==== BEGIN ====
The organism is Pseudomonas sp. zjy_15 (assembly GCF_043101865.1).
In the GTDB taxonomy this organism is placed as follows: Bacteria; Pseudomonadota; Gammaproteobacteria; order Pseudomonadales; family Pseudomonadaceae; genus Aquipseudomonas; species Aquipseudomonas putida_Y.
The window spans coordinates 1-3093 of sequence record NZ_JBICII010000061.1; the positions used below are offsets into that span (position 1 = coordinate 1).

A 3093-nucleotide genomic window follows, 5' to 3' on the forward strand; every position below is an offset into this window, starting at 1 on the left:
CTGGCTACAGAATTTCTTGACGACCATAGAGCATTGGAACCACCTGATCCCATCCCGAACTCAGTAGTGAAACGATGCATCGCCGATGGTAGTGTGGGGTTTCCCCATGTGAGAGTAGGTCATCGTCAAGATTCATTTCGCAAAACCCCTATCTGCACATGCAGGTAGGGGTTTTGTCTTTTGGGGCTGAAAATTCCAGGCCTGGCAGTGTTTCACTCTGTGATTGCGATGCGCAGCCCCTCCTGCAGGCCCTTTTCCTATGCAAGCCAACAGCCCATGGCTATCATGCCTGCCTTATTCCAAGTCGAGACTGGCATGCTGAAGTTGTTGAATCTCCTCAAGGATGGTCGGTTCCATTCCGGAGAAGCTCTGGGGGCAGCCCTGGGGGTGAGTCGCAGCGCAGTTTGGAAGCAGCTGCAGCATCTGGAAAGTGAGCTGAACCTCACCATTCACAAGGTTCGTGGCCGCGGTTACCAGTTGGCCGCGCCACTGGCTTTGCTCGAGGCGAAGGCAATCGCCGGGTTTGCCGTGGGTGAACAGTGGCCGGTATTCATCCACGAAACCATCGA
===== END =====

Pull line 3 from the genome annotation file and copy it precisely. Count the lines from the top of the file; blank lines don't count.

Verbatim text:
The window spans coordinates 1-3093 of sequence record NZ_JBICII010000061.1; the positions used below are offsets into that span (position 1 = coordinate 1).